Another of the numerous Doug Ferris mattes recently recovered was this grand full painting for SEVEN YEARS IN TIBET (1997) - and interestingly, one which was commissioned at the very last minute after the planned digital effects shot failed to meet up to the director's expectations.  This is widely regarded as being possibly the last traditional matte painted effect in the UK.   The shot consisted of a telescope POV which sweeps across the village.

Doug Ferris's original glass painting which was stored in the Magic  Camera Company stage at Shepperton.

Glorious, methodical detail - and all for a shot that sweeps past, semi-obscured in a brief 4 seconds.

All of the Ferris paintings I've had the privilege to view have extensive, detailed layout drawing evident.

I've written at some length about long time Paramount matte artist Jan Domela and find the sheer number of mattes Jan executed throughout his 40+ years of effects work to be awesome.  This example is a classic Domela shot, though I don't know the title of the film it's from unfortunately.  This is one of those invisible composites that even if one suspected something was afoot, you'd never find the joins in a million years, which is why I've put the before and after images here, along with some of Domela's meticulously painted detail.
Irmin Roberts was Jan's long time matte cameraman and frequent skiing companion during weekends away.

Jan was of the school of matte artist, beginning in the late 1920's where everything was carefully drawn out and laboriously painted in, with no detail left out.  This was the fashion of the time and for many decades this was the modus operandi of pretty much all matte art - all very precise and very academic with many artists such as Jan having had officially recognised Atelier training in Europe.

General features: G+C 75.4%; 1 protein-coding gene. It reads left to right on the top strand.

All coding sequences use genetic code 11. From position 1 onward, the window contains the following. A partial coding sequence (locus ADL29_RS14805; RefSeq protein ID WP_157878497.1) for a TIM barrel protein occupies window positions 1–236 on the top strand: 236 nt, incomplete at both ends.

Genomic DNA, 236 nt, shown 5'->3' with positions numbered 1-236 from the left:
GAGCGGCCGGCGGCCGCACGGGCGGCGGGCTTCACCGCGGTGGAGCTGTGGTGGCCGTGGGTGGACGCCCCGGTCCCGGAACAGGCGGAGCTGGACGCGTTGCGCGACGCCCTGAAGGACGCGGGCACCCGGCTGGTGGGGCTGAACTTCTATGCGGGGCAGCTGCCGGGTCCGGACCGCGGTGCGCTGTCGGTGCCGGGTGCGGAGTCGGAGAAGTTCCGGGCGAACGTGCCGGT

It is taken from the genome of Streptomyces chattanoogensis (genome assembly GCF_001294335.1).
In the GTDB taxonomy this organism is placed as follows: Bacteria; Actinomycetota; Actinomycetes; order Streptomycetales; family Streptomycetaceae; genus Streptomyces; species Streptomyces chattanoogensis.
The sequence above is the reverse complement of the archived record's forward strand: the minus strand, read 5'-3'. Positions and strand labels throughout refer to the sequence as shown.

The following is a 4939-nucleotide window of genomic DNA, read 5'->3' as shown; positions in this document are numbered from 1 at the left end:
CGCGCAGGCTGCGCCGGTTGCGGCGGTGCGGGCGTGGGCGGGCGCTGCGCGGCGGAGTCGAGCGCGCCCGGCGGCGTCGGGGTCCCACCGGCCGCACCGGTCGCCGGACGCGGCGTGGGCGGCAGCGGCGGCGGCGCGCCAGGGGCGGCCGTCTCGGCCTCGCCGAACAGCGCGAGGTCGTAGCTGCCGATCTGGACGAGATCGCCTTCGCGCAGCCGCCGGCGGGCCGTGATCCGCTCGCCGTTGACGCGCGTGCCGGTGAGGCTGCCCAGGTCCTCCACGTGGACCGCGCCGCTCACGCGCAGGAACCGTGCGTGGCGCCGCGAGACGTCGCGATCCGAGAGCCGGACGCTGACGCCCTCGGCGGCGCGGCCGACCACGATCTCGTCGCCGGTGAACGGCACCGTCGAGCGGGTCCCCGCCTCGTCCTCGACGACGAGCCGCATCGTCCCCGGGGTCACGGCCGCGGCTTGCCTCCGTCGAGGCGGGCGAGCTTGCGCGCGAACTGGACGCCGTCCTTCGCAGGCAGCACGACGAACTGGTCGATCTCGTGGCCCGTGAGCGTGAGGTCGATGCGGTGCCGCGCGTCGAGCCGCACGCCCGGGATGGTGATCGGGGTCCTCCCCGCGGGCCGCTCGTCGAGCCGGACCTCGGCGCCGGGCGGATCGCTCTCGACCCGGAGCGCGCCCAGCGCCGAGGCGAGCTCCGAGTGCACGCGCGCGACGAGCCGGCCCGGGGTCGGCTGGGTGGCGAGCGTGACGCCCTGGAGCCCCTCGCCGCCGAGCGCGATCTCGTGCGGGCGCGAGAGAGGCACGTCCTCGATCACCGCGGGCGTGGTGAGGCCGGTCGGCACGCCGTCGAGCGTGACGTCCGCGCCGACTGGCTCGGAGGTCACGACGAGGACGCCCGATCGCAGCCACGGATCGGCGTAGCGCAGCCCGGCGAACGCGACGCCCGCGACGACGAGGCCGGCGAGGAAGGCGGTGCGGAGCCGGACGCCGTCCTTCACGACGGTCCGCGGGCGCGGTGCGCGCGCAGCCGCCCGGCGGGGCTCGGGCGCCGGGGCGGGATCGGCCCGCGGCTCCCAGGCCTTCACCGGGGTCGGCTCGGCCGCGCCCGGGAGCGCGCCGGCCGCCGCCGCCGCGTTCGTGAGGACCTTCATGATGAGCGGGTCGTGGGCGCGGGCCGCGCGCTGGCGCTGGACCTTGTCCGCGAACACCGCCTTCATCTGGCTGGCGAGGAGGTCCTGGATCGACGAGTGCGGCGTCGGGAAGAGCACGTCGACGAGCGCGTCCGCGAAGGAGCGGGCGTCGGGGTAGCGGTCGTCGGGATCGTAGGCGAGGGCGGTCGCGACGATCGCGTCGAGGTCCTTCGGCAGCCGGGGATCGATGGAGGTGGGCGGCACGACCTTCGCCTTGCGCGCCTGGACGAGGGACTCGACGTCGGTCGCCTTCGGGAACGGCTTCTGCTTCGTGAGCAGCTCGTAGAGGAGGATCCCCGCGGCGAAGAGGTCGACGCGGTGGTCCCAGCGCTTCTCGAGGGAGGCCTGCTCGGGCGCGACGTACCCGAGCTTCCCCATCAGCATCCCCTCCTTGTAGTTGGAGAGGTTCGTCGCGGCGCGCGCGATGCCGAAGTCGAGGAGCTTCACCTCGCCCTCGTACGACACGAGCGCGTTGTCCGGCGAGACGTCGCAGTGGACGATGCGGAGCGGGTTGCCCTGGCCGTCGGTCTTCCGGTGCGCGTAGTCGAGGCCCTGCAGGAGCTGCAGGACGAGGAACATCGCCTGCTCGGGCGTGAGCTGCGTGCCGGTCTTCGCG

I never tire of examining and enjoying the mattes of old, with the 1940's for sure being my favourite period of the artform, and possibly the peak of the use of matte art processes.

Close detail from an unidentified Jan Domela Paramount matte painting, probably from the 1930's.

Not a name immediately recognised by matte shot enthusiasts, Richard Kilroy painted a number of traditional mattes at David Stipes Productions back in the late 80's, with this example I've selected being a particularly nice painting from the made for television film THE FLASH.  This grand night cityscape is quite reminiscent to me to the IRONSIDE (1972) full painting that Albert Whitlock did of San Francisco and I'd not be surprised to learn that Richard may have been inspired by that beautiful painting - one that Syd Dutton especially liked.  Ricard is painting this matte in acrylics with a few amazing 'dribbles' seen at the bottom of the painting where Kilroy was presumably working his brushes to a finer point for detail work.